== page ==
Duke Energy Renewables has become the first wind energy company prosecuted under the Migratory Bird Treaty Act and will pay a $1 million fine for the deaths of eagles and other birds at two Wyoming wind farms, the Associated Press reports.
The case represents the first time the government has used environmental laws to protect birds from the hazards of wind energy installations, and it follows an earlier report by the AP that dozens of eagles had died in collisions with wind turbines.
“In this plea agreement, Duke Energy Renewables acknowledges that it constructed these wind projects in a manner it knew beforehand would likely result in avian deaths,” Robert G. Dreher, acting assistant attorney general for the Justice Department’s Environment and Natural Resources Division, said in a statement Friday, according to the AP.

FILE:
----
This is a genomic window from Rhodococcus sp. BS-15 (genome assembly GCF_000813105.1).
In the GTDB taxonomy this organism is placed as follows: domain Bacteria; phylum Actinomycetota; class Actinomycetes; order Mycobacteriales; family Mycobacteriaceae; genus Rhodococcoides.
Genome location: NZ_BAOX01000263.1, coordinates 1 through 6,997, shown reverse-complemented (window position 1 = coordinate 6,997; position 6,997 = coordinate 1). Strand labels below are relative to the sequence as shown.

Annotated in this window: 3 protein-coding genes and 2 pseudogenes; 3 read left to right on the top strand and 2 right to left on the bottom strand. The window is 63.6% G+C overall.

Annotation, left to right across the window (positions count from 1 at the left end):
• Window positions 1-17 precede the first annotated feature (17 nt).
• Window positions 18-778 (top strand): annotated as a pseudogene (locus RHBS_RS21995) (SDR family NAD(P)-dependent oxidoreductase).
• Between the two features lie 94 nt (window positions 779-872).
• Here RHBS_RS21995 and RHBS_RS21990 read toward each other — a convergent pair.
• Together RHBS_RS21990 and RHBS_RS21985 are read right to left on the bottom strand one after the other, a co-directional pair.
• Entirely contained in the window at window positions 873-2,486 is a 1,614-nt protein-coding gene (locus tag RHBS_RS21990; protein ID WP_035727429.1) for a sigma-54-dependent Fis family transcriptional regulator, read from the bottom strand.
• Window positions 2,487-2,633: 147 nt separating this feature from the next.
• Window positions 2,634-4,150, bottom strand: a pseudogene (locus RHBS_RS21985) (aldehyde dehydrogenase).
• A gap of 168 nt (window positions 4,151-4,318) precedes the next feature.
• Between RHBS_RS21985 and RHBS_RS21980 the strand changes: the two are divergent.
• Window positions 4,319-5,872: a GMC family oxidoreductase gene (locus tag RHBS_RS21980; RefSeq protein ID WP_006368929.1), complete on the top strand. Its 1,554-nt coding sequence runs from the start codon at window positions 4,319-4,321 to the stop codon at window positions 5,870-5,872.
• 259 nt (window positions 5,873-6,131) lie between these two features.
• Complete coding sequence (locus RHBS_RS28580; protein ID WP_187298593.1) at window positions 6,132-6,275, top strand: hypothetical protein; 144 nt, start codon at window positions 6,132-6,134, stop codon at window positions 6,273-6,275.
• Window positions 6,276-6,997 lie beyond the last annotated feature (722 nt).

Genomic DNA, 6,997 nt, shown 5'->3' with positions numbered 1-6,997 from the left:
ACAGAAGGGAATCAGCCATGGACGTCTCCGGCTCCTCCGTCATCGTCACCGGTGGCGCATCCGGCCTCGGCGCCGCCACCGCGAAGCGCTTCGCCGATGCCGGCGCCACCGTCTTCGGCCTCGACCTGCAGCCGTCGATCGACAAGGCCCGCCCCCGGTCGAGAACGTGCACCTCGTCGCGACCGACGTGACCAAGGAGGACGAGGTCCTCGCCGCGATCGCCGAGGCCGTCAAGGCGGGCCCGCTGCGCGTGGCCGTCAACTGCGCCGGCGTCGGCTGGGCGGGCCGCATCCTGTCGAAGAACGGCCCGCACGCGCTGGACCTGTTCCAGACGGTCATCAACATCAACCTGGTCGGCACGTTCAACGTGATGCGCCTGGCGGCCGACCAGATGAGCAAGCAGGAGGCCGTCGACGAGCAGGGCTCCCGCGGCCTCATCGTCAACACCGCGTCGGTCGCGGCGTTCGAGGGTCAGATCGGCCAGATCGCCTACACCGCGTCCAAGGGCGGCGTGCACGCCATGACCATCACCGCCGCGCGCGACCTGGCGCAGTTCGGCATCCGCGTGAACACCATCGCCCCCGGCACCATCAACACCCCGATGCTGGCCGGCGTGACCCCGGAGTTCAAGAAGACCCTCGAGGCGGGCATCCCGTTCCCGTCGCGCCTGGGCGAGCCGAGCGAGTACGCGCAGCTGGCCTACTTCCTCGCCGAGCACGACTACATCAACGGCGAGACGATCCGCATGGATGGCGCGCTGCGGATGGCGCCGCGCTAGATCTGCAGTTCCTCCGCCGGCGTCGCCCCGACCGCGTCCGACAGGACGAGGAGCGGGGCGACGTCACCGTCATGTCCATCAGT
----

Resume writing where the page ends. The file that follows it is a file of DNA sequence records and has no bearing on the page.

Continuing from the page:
Duke Energy Renewables President Greg Wolf said the company deeply regretted the deaths. “Our goal is to provide the benefits of wind energy in the most environmentally responsible way possible,” he said.
One of the two wind farms is located in Campbell Hill, Wyoming, northwest of Casper, and the other is the Top of the World farm outside Casper.
The AP said that turbine blades look as if they’re moving slowly, but blade tips can move at speeds as high as 170 mph. Eagles scanning for food on the ground don’t look up as they fly, the report said, and don’t notice the spinning blades until it’s too late.
Utilities have tried a variety of tactics to reduce fatal collisions. As part of the agreement, Duke will continue to use biologists to identify eagles and shut down turbines when they get too close, the AP said. The company also has agreed to install new radars.